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Discussion Starter #1
Paramedics deployed after explosion on vessel in Bay of Gibraltar



The Hong Kong-registered bulk carrier CSSC Cape Town suffered an explosion on board as it entered British Gibraltar Territorial Waters in the Bay of Gibraltar on Friday night.

The incident happened late Friday and details were sketchy, but some of the crew appear to have sustained injuries.

The explosion appeared to be in the area of the vessel's forecastle, where the vessel's anchor mechanism is housed.

“The cause of the explosion is as yet undetermined,” a spokesman for the Gibraltar Government said.

“The Gibraltar Port Authority immediately deployed paramedic assistance to the vessel.”

The vessel is loaded with coal and there is no fire on board as a result of the explosion.

The ship is lying low in the water, indicating it is fully loaded.
 

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Built 2020. 120,500 dwt. Large fosc'le.... plenty of storage for paints, thinners etc. and anything else that cause a bang.
This photo is shown on ShipSpotting.


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cape town.jpg
cape town.jpg
 

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Discussion Starter #3 (Edited)
Further to the explosion on board the CSSC CAPE TOWN.
Two crew members were evacuated for urgent treatment at St Bernard's Hospital by the GHA. Both have now been transferred to Seville burns unit suffering from 40 and 25% burns.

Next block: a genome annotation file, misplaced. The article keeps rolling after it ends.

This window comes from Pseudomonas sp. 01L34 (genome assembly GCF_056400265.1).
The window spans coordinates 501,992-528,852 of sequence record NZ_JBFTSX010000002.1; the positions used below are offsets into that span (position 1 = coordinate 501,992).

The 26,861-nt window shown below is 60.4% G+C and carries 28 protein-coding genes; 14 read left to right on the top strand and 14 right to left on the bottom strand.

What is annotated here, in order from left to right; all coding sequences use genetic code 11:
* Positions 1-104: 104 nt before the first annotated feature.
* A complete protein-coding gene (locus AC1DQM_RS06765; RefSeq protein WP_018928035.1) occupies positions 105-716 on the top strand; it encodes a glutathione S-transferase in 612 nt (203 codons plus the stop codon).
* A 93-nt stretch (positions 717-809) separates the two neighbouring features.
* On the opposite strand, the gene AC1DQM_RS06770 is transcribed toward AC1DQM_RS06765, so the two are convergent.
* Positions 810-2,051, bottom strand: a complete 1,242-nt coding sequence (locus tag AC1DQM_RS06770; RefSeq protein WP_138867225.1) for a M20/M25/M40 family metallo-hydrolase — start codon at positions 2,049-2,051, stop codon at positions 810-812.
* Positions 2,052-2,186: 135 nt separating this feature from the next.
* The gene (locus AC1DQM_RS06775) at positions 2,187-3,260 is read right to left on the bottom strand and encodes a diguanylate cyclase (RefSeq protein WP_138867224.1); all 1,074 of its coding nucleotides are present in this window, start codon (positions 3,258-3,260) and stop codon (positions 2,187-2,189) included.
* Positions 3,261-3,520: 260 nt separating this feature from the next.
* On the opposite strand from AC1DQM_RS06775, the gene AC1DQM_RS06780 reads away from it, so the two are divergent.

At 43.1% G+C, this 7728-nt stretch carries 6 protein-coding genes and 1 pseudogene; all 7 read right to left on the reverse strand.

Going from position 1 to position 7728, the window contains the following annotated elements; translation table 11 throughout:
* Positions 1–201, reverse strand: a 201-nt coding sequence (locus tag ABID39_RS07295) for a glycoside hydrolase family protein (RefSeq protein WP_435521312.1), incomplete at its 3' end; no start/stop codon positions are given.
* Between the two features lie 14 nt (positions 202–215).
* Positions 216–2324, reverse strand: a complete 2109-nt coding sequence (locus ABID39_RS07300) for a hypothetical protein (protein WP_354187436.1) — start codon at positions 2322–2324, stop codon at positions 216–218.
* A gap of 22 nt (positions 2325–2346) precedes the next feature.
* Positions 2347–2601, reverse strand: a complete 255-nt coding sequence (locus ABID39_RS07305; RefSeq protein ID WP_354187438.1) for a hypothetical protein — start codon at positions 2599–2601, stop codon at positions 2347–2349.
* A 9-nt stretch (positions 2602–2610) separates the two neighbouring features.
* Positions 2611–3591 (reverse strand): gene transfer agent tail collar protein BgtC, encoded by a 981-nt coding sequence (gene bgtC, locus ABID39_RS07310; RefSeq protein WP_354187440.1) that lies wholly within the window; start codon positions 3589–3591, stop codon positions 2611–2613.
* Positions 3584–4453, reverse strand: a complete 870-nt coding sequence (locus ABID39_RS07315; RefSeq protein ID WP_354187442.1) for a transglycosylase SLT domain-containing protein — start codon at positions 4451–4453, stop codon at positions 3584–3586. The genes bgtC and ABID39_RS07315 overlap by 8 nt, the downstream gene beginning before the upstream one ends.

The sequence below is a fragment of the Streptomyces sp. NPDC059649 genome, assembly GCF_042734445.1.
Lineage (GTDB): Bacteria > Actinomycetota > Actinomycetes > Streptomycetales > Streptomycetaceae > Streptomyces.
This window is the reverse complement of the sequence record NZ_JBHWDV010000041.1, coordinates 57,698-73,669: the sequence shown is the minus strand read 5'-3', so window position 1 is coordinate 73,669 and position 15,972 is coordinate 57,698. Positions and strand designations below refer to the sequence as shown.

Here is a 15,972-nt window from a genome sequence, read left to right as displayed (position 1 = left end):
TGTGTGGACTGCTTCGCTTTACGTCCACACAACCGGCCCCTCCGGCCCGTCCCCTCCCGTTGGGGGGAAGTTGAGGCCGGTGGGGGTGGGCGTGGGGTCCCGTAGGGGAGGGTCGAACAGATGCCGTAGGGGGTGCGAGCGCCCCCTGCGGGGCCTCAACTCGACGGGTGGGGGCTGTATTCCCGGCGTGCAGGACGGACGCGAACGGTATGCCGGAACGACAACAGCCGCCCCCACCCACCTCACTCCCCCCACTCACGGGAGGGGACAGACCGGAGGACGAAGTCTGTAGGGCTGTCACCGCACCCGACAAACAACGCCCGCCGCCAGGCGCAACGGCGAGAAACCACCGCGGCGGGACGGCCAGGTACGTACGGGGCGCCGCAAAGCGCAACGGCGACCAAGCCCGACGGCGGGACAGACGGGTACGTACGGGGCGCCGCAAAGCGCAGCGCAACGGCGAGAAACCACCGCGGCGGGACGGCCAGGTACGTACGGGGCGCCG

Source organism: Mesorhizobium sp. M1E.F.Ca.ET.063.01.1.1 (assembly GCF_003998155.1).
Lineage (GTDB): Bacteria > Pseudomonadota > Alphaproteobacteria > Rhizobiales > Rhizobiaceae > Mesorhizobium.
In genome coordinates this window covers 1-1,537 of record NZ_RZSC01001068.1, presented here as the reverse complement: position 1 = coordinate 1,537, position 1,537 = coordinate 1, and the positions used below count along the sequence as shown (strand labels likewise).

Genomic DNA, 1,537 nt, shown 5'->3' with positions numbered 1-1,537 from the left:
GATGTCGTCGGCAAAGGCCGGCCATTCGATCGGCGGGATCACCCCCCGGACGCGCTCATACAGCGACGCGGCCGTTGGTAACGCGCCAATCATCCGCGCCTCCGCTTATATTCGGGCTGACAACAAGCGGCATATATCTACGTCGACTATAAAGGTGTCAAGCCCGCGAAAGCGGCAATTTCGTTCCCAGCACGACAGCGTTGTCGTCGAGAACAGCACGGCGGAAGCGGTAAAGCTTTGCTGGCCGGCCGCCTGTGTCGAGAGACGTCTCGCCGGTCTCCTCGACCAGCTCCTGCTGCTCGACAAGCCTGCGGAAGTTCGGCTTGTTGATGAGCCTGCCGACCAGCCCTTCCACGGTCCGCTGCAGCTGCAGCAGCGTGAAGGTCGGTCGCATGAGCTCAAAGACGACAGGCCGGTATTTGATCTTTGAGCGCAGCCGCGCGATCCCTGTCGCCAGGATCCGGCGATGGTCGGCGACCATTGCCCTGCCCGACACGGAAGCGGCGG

Another two injured crew members were treated aboard the vessel by GHA paramedics.
The Royal Gibraltar Police are attending on board the vessel to start a preliminary investigation into cause of the explosion.
Initial reports suggest there is no reason to suspect that any foul play gave rise to the explosion.
The vessel is now to the west anchorage of Gibraltar unable to anchor at present but in constant contact with Gibraltar VTS. The Port says the vessel is stable and fully operational with the exception of its anchor equipment The GPA will continue to work with the ship’s crew and its agents to assist in repairs, provisioning and, if possible, anchoring.
The CSSC Cape Town is loaded with 112,365 metric tonnes of coal, loaded at Curtis Bay Coal Terminal in the United States. This cargo does not represent a danger to the vessel or to other vessels in the immediate vicinity. The cargo is classed as non-dangerous under the Convention on Facilitation of International Maritime Traffic (also known as the FALC Convention).

Technicians will shortly attend the vessel to try to repair the vessel’s anchor system.
 
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